(2015) Brenda Cooper, Pyr, £13.99 / Can$19 / $18.00, pbk, 329pp, ISBN 978-1-633-88050-4
Edge of Dark is a science fiction story and book one of 'The Glittering Edge' series. It is filled with surprises and with several fascinating aspects.
The events follow a group of ordinary people who will unexpectedly play a central role in defining the future of their entire civilization. The nature-loving ranger Charlie falls in love with the famous young socialite Nona in Lym, a wild planet still healing from over-exploration of its resources. Chrystal, Yi, Jason and Katherine are a family of biologists in a peripheral space station who find themselves captured and completely transformed by the Next, a group that was exiled to the periphery of the solar system for their unlimited development of robots and artificial intelligence. The Next, having been exiled for many years into the dark, resource-poor edge of the star system, return to confront the civilization in the rich planets and stations living close to the star. Saying they simply want a share of the resources, the Next’s threatening methods and violent historical background suggest otherwise, and the leaders and general population in the inner systems are understandably cautious. Adding to their concerns, the Next seem to have developed technologically far beyond the level of the core society.
All these players come together in the Edge of Dark but, interestingly, their actions are hard to predict. Although the human leaders of the Diamond Deep (the biggest and most influential station in the Glittering, the core civilization) seem to group together against the invaders, and the Next seem united in their quest for resources, nothing is as simple as it seems, and several small details cast a shadow on the reader’s ability to predict what will happen next. Central to this unpredictability is love.
Love and romance have a central part in the events unfolding, although the nature of the relationships being described is thought-provoking to say the least. While the polygamous family of four biologists gives us a curious glimpse on future or alternative societies and family structures, it is the human–machine interaction that I find most intriguing. By describing how some of the Next came to exist, we are left with no choice but to label them as robots. But what if the only discernible difference between a machine and a human is the ‘material’ each one was made of? What if machines could feel, remember, evolve and make decisions like any human? What if machines could feel love and loss? Without losing herself in technicalities about artificial intelligence and computation, Brenda Cooper tests the boundaries of what may be considered a human being, and what divides artificial intelligence from traditional or biological intelligence. While this question is not original by any means, I was particularly surprised by how the author initially lets our biases guide us in a completely wrong direction, only to make us realize how strong and constraining those biases are.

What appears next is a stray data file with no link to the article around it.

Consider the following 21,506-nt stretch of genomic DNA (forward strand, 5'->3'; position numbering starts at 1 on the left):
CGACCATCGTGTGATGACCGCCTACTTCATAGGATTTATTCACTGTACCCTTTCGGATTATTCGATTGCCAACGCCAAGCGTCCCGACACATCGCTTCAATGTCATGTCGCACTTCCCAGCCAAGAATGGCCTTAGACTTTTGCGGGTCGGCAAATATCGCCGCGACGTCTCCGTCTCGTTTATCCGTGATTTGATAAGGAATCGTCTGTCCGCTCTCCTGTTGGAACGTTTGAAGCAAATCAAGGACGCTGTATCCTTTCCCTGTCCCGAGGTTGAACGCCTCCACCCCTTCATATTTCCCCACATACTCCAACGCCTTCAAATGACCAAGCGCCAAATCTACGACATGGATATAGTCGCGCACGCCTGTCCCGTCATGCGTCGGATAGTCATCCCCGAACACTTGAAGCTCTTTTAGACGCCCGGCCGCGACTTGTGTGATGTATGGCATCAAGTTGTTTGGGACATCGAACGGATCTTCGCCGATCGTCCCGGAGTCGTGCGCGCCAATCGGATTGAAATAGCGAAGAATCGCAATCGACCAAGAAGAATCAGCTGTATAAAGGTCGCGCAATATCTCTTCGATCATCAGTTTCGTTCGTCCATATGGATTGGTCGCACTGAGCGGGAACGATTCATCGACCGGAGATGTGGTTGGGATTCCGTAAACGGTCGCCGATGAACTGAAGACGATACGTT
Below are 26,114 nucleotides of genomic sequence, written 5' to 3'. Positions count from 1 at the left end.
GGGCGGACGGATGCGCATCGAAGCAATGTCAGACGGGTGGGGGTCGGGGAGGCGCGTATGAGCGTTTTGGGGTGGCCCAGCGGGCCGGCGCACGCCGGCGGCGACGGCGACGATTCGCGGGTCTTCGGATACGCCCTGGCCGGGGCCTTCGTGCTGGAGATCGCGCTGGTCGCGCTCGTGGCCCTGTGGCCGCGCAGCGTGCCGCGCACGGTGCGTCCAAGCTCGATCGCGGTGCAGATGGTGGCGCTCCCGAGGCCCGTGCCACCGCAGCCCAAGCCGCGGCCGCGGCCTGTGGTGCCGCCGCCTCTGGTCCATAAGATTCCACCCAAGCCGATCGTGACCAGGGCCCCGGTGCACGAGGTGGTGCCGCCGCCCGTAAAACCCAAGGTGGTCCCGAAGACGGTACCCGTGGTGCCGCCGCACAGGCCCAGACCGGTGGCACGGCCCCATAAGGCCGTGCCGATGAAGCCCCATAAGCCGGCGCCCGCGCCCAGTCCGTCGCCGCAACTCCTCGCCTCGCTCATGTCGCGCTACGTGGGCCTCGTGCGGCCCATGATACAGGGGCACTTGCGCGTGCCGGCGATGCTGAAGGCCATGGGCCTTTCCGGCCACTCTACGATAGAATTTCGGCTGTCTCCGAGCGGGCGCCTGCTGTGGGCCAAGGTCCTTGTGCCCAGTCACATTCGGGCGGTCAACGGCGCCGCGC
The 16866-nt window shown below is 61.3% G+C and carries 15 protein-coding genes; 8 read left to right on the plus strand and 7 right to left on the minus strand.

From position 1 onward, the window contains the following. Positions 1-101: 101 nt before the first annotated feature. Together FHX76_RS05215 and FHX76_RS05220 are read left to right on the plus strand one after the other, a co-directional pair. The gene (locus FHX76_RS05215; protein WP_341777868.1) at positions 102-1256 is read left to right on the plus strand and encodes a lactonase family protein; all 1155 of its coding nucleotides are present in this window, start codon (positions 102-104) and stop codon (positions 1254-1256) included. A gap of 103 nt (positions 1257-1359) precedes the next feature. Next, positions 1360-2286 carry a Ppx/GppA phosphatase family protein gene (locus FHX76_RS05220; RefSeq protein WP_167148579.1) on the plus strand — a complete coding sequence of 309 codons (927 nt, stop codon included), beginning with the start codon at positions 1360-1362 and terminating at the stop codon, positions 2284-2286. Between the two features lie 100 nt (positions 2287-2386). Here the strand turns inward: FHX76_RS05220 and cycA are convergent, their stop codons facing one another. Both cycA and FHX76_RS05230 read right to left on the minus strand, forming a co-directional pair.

The existence of the Next also triggers thoughts of whether they could be the next step in human evolution. This line of thought is discussed in the book extensively from the perspective of Chrystal, human-turned-Next. The Next go as far as to offer to ‘transform’ any human volunteers into beings on a higher evolutionary step, but that transformation is not without ill consequences, which are extensively exposed by Chrystal. The reaction to the Next offer by the Glittering society is interesting, and I found particularly intriguing how there are two names for the Next, the alternative being Ice Pirates. Whereas the origin for the latter name is clear – and due to their attacks on convoys to acquire resources – I wonder why so many humans, particularly the leaders in the Glittering, choose to call them Next?
One warning to technology geeks: this is not a book filled with technological details or futuristic gadgets. It contains some elements of future space travel, and has interesting concepts of massive space stations dedicated to whole societies or other outposts for biological research, but technical explanations are scarce or nonexistent, making some aspects of the story feel less substantial to me. The focus of the book is clearly on social aspects—technology seems to merely serve to contextualize events and is not there to awe.
Edge of Dark, as a first book in the 'Glittering Edge' series, sets the stage for what will surely be a clash of civilizations. But it is the changes in the protagonists’ preconceptions – and in our own – that will be the heart of this series.
João H. Duarte
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